Appeal from Madison Circuit Court. (CV-93-735). Thomas Younger, TRIAL JUDGE.
Released for Publication March 10, 1995.
Robertson, Presiding Judge, Thigpen and Yates, JJ. concur
The opinion of the court was delivered by: Robertson
ROBERTSON, Presiding Judge
On April 20, 1993, Leonard Whitsett filed a complaint in the Madison County Circuit Court, seeking workers' compensation benefits. Whitsett alleged that he suffered permanent total disability as a result of almost being electrocuted on August 15, 1992, while working on high voltage electric wires at Redstone Arsenal and that his injuries arose out of and in the course of his employment with BAMSI, Inc.
Following an ore tenus proceeding, the trial court entered a judgment which found, inter alia, that Whitsett had a 75% loss of earning capacity (75% permanent partial disability). The trial court awarded benefits accordingly.
Whitsett appeals, raising one issue: Whether the trial court erred by failing to find him permanently and totally disabled.
Whitsett's injuries occurred on August 15, 1992; therefore, this case comes under the new Alabama Workers' Compensation Act (new Act). *fn1
The new Act provides that "the decision of the [trial] court shall be based on a preponderance of the evidence as contained in the record of the hearing, except in cases involving injuries ... from gradual deterioration or cumulative physical stress disorders, which shall be deemed compensable only upon a finding of clear and convincing proof that those injuries arose out of and in the course of the employee's employment." § 25-5-81(c), Ala. Code 1975 (emphasis added).
The new Act further provides that, "in reviewing the standard of proof set forth herein and other legal issues, review by the Court of Civil Appeals shall be without a presumption of correctness. " § 25-5-81(e)(1) (emphasis added). This, essentially, does not change the existing law of Alabama. The standard of proof required is a legal issue, and our supreme court has consistently held that the trial court's Conclusions of legal issues carry no presumption of correctness on appeal. Ex parte Cash, 624 So. 2d 576 (Ala. 1993); Moore v. McNider, 551 So. 2d 1028 (Ala. 1989); Williams v. Nearen, 540 So. 2d 1371 (Ala. 1989); and League v. McDonald, 355 So. 2d 695 (Ala. 1978).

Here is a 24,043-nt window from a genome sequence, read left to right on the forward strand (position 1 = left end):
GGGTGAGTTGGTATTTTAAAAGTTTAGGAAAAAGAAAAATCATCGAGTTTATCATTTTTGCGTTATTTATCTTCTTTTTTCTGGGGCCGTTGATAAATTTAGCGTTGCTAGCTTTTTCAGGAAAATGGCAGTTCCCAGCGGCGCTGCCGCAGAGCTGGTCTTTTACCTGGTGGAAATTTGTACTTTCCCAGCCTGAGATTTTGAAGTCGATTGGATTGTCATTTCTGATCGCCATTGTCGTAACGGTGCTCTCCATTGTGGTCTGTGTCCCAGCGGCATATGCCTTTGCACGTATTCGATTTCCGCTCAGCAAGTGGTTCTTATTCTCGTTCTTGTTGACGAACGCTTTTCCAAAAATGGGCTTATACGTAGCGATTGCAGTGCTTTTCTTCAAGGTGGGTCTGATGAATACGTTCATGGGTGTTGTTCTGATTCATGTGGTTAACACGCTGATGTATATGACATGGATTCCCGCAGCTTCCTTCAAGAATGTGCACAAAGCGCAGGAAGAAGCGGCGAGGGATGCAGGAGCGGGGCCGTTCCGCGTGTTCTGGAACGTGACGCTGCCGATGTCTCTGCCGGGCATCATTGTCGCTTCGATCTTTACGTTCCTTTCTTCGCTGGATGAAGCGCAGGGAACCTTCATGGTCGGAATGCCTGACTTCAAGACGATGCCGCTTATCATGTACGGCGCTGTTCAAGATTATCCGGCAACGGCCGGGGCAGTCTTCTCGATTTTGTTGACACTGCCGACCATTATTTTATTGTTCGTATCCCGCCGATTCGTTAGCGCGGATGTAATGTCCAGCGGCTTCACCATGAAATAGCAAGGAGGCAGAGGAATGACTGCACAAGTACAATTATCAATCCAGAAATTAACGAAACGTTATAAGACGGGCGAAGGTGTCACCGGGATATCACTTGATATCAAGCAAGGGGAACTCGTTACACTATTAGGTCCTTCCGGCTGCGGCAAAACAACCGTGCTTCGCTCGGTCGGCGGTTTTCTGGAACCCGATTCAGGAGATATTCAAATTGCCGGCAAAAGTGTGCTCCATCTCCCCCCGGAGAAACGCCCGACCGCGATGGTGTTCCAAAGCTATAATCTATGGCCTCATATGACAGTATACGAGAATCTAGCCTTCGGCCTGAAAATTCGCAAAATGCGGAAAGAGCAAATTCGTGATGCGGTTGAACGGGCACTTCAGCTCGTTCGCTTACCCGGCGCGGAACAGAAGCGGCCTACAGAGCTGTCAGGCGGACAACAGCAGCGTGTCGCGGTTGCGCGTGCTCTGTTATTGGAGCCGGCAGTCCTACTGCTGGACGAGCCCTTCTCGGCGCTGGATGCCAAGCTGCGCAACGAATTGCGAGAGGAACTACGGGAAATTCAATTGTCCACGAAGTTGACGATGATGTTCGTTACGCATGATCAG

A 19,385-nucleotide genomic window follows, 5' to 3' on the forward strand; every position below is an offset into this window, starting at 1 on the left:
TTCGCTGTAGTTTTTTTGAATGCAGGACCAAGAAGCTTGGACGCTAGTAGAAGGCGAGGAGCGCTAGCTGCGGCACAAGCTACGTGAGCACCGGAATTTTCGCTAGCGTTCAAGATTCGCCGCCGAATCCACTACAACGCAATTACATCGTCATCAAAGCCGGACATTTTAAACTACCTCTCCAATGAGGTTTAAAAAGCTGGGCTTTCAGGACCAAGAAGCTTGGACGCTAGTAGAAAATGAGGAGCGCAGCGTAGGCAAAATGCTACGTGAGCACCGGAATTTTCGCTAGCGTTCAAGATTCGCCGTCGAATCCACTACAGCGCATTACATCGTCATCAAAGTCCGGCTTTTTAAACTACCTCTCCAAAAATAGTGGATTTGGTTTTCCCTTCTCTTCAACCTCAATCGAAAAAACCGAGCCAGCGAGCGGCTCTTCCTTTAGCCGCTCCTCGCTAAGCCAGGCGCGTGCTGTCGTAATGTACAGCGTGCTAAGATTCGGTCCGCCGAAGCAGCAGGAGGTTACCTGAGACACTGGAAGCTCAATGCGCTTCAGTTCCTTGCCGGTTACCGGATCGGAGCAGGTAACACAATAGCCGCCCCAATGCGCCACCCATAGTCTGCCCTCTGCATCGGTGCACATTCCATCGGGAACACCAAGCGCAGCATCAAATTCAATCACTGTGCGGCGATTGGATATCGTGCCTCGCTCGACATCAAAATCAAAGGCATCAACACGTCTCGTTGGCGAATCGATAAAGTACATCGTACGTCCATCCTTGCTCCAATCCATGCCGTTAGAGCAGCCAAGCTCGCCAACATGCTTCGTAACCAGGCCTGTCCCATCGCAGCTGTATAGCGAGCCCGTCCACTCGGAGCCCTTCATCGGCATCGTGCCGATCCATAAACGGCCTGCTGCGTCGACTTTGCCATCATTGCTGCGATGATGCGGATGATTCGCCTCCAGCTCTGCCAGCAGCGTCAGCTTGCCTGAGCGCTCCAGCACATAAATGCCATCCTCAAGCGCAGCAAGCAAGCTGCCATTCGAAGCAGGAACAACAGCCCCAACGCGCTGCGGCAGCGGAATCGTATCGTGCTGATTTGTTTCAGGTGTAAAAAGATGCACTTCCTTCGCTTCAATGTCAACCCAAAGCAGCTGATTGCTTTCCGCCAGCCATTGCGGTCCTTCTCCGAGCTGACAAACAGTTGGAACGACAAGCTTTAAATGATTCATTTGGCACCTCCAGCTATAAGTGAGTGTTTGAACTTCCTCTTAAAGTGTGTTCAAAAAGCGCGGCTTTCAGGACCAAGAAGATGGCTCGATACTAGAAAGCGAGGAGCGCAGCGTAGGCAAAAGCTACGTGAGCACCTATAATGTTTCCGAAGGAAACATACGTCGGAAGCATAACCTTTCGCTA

The new Act also provides that "in reviewing pure findings of fact, the finding of the circuit court shall not be reversed if that finding is supported by substantial evidence." § 25-5-81(e)(2) (emphasis added). This is a major change in this court's standard of review of the trial court's findings of fact and its judgment based on those findings as set out in Ex parte Eastwood Foods, Inc., 575 So. 2d 91 (Ala. 1991), and Ex parte Veazey, 637 So. 2d 1348 (Ala. 1993). Heretofore, this court could look only to see if there was any legal evidence (scintilla) to support the trial court's findings, and, if so, whether any reasonable view of that evidence supported the trial court's judgment. Eastwood Foods ; Veazey.
We must now determine what our new standard of review on appeal will be for cases that are governed by the "substantial evidence *fn2 rule" under the new Act. Because we have no definitive standard of review for cases arising under the new Act, we must develop one. To do this, we look to other sources for guidance.
Our supreme court has held that Minnesota's construction of its workers' compensation laws is a source of persuasive value and guidance in these situations. Eley v. Brunner-Lay Southern Corp., 289 Ala. 120, 266 So. 2d 276 (1972); Young v. Mutual Savings Life Insurance Co., 541 So. 2d 24 (Ala. Civ. App. 1989); Buchanan v. Pankey, 531 So. 2d 1225 (Ala. Civ. App. 1988).
In 1983, the Minnesota Legislature amended that state's Workers' Compensation Act, Minn. Stat. § 176.001 et seq. (1992), making major revisions in the standard of appellate review of workers' compensation cases. In Minnesota, the initial hearing of a workers' compensation case is before a compensation Judge (administrative law Judge). The compensation Judge's award or disallowance of compensation may be appealed to the workers' compensation court of appeals (WCCA). *fn3 Minn. Stat. § 176.421 (1992). One of the grounds for appellate review before the WCCA is that "the findings of fact and order were ... unsupported by substantial evidence in view of the entire record ...." Minn. Stat. § 176.421 subd. 1(3) (1992).
The Minnesota Supreme Court then defined the WCCA's new standard of review of the compensation Judge's findings and order as follows:
"The standard of review--whether the findings and order are supported by substantial evidence--means the findings are to be affirmed if, in the context of the record as a whole, they are supported by evidence that a reasonable mind might accept as adequate.
"In applying this standard, the looks not only at the evidence which supports the compensation Judge's findings, but also at the opposing evidence and the evidence from which conflicting inferences might be drawn. The evidence, in a sense, is weighed to determine its substantiality. This is what is meant by viewing 'the entire record as submitted.'"
Hengemuhle v. Long Prairie Jaycees, 358 N.W.2d 54, 59 (Minn. 1984) (citations omitted).
The WCCA may "substitute for the findings of fact made by the compensation Judge [different] findings based on the total evidence"; it can "make or modify an award or disallowance of compensation ... based on the facts, findings, and law ...." Minn. Stat. § 176.421 subd. 6(3) and (4) (1992). The WCCA weighs the evidence, and it ...